As the democratic reform process gained momentum, the government in 2006 sought to analyse the situation of violence against women in Maldives. A nation-wide survey produced results that shocked the national consciousness. The results showed that one in three women between the age of 15 and 49 had suffered from physical, sexual or emotional violence, over the course of their lives. One in nine reported suffering from severe violence. One in six women in the national capital Male’, and one in eight countrywide, reported experiencing childhood sexual abuse under 15 years old. The majority of the perpetrators were identified as immediate family members challenging the notion that the home is a safe place for women.
Violence against women destabilizes society. It distorts traditional norms and entrenches archaic values that feed into a tide of cultural beliefs and attitudes that condone such behaviour. A clear indicator of this trend is that 30% of women in a survey conducted by the Human Rights Commission of the Maldives in 2012 thought that it was justifiable for husbands to beat them if they lapsed in their household chores.
For these trends to reverse, more efforts need to be put in to change perceptions about violence against women. The Government, in partnership with international agencies, has developed programs to raise awareness on gender-based violence, develop social support and counselling, provide women with legal options, and advise them on economic opportunities that would empower them to leave abusive relationships.
Women need to take control of their own destiny, their own lives, to make things better for themselves. This unequivocally means women having more say in the decision making process of their countries. In the Maldives, regardless of the gains women have made in terms of education and employment, women remain significantly under-represented in the political sphere and governance. The proportion of women in parliament is 6.4%, compared to 21.4% globally. Only 7.8% out of the total 2754 candidates who ran in the first-ever local council’s election in the Maldives were women. And out of 942 seats, only 5.3% went to women. No woman has ever run for President in the Maldives.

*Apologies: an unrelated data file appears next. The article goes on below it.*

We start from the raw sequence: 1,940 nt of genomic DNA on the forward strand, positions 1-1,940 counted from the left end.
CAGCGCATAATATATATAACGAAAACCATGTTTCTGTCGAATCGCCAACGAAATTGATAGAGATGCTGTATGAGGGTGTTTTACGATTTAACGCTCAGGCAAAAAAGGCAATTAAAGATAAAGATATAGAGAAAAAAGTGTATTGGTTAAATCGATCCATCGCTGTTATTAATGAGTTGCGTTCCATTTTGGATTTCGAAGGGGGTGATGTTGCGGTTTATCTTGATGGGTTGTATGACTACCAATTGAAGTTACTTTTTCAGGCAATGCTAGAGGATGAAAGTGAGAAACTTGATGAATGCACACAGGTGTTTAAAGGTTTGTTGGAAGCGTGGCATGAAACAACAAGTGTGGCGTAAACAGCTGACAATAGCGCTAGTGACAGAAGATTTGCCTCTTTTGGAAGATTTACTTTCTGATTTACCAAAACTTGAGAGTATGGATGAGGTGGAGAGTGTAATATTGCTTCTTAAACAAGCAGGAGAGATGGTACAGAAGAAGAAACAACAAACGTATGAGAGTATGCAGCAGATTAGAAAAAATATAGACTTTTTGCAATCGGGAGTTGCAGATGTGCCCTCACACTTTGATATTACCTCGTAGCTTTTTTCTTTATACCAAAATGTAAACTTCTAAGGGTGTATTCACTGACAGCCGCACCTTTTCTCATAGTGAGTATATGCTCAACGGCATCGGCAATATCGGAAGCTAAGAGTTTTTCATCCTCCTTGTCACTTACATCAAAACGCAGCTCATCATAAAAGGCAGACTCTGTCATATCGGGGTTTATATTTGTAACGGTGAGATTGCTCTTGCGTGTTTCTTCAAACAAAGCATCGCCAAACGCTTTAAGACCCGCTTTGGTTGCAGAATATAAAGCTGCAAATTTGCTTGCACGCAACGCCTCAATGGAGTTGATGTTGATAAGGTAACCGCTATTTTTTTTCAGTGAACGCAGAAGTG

Democracy cannot be fully realized without the equal participation of women at all levels of government. Thus, gender equality remains a key priority for the democratic consolidation process in the Maldives. We, as a nation, are committed to moving forward, to creating both public and private space for the development, advancement, and empowerment of women in our society.
On Friday, we marked the international day of the girl child. Yet if we allow things to continue as they are, we will present the girl child of today a bleak future in her maturity tomorrow.
International initiatives such as the Millennium Development Goals have given women hope. They have resulted in women achieving the basics. But this is just a beginning. Women need and deserve so much more! The ultimate goal is, and should be equality. This is why Maldives joins UN Women’s call to include a stand-alone goal on achieving gender equality, women’s rights and women’s empowerment in the post 2015 Development Agenda.
Gender equality is not an impossible dream. We can only achieve it though, through partnerships, at the international, regional, national and above all, at personal level. We invite all the men to walk by our side and help us to achieve our shared goal of gender equality, for a more equitable and a just world.